As perfectionists, we are constantly at war with the world.
We know we’re capable of so much. We want only to do our best at all times.
And sadly, it simply isn’t possible. That’s what drives us nuts. We yearn, with all of our heart and soul, to express something absolutely perfect.
But life, by its very nature, prevents this.
Perfectionism is keeping you from getting started and achieving your goals. It’s one of the reasons you procrastinate. You get anxious and your fears take over your life.
“Perfectionism is a self destructive and addictive belief system that fuels this primary thought: If I look perfect, and do everything perfectly, I can avoid or minimize the painful feelings of shame, judgment, and blame.”— Brené Brown
Perfection Is Good Right?…
We all know that procrastinating is bad. Just the word has a negative ring to it. So if that is one side of the coin, then perfectionism must be good right??..
Procrastination and perfectionism form a never ending loop that wreaks havoc on you mental health, productivity, and happiness.
Despite often being high achievers, perfectionists’ feelings of satisfaction about achievement are temporary because they believe there is always more to do, be and accomplish.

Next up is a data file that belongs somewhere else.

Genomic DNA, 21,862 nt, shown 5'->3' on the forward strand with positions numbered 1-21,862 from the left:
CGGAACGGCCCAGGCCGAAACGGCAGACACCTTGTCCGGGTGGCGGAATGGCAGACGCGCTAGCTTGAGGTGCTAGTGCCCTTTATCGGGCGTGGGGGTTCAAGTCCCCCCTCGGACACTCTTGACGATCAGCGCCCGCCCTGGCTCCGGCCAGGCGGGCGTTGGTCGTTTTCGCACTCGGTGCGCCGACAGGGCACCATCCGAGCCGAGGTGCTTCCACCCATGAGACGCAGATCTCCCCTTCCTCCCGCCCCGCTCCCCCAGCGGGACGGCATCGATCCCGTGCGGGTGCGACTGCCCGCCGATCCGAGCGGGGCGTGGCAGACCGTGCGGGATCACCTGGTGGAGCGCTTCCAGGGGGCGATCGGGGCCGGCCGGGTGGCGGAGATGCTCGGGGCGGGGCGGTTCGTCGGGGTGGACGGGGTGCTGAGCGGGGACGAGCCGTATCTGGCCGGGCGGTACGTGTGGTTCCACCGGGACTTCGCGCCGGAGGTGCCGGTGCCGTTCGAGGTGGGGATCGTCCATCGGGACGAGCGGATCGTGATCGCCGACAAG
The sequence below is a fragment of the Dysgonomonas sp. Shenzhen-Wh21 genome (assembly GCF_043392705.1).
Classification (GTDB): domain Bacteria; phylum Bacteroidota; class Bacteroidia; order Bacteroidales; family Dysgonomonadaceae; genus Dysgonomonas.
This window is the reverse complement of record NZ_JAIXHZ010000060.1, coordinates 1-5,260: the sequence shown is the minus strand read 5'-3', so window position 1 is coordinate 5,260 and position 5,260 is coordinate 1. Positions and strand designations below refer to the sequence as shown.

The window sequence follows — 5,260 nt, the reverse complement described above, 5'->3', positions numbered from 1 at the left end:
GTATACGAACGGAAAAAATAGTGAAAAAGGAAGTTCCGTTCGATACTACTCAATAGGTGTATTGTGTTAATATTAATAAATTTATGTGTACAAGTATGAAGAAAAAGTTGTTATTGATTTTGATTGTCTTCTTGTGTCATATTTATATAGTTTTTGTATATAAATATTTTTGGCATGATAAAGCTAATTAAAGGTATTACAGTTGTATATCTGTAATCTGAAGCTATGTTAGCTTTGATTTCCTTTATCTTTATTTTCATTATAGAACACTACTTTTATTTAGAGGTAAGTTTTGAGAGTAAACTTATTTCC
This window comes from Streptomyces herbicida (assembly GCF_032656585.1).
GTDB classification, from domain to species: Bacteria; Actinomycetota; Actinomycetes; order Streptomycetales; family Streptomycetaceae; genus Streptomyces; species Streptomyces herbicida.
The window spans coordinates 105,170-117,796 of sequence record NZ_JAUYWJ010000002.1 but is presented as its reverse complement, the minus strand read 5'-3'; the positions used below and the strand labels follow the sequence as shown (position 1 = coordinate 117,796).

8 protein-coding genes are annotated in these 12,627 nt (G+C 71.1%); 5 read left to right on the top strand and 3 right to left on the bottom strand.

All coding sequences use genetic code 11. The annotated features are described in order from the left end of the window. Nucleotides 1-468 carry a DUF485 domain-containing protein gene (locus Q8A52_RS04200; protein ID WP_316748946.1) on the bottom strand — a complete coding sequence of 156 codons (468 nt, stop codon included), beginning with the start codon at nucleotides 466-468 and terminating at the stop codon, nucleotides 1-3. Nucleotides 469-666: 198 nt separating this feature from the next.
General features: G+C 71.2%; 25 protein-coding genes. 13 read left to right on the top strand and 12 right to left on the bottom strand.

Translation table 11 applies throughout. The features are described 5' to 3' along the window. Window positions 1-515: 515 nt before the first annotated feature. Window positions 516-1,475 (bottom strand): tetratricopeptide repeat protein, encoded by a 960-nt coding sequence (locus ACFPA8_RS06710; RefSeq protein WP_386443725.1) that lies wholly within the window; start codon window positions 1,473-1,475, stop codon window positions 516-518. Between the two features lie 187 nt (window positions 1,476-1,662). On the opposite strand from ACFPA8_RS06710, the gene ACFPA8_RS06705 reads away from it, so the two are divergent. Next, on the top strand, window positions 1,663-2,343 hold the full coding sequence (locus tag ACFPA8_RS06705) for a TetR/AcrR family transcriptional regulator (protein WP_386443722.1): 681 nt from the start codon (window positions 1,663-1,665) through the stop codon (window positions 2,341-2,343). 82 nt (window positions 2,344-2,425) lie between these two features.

Perfectionists are their own harshest critics, frequently berating themselves over any small things that went wrong.
Perfectionists tend to do things in fits and spurts, starting off gangbusters, only to collapse in exhaustion.
Personality Traits Of A Perfectionist
There are quite a few personality traits that make a person exhibit perfectionistic behaviors. Here are a few of the common traits of a perfectionist.
- They are extremely competitive about almost everything.
- Perfectionist feel secretly judgmental of people who fall short of perfection.
- They imagine others admire and value them for only their high level of achievement and production.
- As a person that feel like they are not “good enough” the way they are.
- No matter what they achieve, the feelings of satisfaction are temporary. There is always more to do, be, and accomplish.
It seems like being a perfectionist should lead to perfection, but so often the opposite is true.
Types of Perfectionism